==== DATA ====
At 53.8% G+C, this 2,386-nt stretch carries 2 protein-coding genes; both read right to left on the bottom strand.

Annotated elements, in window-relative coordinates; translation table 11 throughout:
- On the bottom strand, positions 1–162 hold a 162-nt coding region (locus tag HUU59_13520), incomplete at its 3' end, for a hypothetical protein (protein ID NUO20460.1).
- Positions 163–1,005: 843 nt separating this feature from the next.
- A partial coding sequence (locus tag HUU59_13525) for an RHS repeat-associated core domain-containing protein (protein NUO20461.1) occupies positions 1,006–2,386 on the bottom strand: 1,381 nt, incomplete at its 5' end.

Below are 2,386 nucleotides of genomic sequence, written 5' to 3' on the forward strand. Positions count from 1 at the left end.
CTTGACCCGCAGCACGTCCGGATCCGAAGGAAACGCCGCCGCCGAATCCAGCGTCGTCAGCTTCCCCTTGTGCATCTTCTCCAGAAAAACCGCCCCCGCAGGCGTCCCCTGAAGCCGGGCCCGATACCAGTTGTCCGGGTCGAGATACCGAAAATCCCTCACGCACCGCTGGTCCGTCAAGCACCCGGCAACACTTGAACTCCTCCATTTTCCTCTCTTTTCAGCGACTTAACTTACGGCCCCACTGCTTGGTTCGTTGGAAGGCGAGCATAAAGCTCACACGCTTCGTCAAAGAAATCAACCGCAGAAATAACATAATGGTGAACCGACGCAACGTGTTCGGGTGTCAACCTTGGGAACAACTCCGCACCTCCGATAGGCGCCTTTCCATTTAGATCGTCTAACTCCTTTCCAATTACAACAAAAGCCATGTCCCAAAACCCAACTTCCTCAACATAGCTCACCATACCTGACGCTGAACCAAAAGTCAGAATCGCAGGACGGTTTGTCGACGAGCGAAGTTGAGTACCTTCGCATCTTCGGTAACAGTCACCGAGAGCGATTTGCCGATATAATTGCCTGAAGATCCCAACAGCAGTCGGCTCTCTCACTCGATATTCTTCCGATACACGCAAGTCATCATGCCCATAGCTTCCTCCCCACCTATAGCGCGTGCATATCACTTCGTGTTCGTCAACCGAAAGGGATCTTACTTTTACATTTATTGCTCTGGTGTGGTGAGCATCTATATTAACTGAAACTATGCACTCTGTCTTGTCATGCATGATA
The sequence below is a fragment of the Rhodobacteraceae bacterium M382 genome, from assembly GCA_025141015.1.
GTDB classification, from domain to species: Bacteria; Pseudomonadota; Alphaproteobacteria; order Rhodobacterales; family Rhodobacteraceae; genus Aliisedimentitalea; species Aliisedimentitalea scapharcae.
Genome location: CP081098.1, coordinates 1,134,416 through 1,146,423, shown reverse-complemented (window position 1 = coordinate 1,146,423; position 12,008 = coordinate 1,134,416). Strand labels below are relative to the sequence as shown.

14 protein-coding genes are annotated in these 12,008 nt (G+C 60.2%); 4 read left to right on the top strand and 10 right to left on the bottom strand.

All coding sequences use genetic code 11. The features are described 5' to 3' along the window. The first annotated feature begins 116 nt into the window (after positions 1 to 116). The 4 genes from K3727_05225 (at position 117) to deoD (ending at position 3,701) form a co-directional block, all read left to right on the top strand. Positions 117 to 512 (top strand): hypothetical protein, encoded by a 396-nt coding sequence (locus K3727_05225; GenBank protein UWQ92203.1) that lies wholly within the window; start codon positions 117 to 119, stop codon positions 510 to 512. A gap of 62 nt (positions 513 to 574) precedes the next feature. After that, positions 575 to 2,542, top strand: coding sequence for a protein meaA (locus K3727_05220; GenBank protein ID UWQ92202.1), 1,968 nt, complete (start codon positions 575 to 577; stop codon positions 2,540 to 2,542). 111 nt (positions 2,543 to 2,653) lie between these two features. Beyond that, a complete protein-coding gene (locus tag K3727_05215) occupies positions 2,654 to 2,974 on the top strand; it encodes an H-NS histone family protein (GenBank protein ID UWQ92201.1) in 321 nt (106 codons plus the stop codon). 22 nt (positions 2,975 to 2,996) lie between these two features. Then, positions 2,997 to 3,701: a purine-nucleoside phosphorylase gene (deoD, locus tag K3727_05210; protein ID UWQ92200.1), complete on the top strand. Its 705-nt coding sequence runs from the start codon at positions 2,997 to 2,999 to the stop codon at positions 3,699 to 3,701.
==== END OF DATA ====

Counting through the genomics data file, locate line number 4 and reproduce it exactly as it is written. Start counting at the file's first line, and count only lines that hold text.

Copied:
- Positions 163–1,005: 843 nt separating this feature from the next.